Idaho, United States
Borah Peak (also known as Mount Borah) is the highest mountain in the U.S. state of Idaho. It is located in the central section of the Lost River Range, within the Challis National Forest in eastern Custer County. The peak is named for William Borah (1865–1940), a prominent U.S. Senator from Idaho (1907-40).
On Friday, October 28, 1983, a magnitude 7.3 earthquake struck the Borah Peak area at 8:06 am MDT.
The earthquake lifted Borah Peak over 7 feet (2.1 m). The peak was scarred on the western side and, as of May 2008, the mark is still visible. (Two children in Challis were the only fatalities of the quake, struck by falling masonry while walking to elementary school.) The USGS later downgraded it to a magnitude 6.9 earthquake.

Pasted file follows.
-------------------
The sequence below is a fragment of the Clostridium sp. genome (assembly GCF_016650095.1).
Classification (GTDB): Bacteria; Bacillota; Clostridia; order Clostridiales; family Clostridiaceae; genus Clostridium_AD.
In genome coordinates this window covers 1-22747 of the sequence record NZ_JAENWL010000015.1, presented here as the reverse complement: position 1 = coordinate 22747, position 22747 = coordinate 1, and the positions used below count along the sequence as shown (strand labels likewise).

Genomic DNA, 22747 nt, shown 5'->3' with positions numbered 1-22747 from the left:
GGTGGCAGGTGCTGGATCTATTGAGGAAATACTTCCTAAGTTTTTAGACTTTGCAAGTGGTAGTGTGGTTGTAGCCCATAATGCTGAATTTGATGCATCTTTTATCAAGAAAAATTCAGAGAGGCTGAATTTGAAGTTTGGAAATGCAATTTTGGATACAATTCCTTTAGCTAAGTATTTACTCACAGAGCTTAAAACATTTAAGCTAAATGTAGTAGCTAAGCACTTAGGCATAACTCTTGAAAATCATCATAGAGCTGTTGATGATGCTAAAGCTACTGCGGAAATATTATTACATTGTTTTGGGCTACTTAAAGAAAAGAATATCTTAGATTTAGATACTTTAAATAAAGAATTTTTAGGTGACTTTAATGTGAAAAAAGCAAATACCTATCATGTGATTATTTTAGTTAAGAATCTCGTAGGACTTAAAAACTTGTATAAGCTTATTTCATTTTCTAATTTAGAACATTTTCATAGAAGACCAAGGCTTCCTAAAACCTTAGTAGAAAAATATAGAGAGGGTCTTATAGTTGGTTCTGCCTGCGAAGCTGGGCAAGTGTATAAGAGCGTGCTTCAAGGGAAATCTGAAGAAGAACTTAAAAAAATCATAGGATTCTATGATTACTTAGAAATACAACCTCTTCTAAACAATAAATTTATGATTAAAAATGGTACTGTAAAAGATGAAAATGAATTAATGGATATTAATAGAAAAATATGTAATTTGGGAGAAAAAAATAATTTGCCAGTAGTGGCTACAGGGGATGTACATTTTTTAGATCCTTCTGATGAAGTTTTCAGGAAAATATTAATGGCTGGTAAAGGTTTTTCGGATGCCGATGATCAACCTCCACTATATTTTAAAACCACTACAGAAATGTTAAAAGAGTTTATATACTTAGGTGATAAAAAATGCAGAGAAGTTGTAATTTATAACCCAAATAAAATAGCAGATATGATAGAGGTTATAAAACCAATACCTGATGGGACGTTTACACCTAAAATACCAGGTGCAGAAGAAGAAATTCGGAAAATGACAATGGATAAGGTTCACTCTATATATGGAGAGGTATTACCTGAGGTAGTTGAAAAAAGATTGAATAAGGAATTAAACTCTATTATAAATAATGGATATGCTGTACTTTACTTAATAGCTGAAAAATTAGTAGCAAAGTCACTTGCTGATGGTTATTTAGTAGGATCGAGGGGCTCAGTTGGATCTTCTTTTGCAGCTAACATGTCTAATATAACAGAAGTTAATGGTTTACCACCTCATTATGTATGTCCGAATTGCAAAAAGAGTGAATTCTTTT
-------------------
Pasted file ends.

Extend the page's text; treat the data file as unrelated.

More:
The normal route involves ascending 5,262 vertical feet (1604 m) from the trailhead to the summit in just over 3.5 miles (5.6 km). This route on the southwest ridge is a strenuous hike for the most part until one reaches an arête just before the main summit crest. This point is known as Chickenout Ridge as many people will abort the attempt once they see the hazards up close. In the cooler seasons this dangerous crossing involves a traverse over snow, with steeply slanting slopes on either side. An ice axe is strongly recommended for this section. Parties should turn back if there is any doubt about being able to make the crossing.
Borah Peak's north face is one of Idaho's only year-round snow climbs and provides a much greater challenge than the normal route. The face features a number of grade II class 5 routes on mixed terrain.
Three climbers have died on Borah Peak. Two climbers ascending the northwest ridge in 1977 were killed in an avalanche. Another climber in 1987 lost his life on a glissade during descent.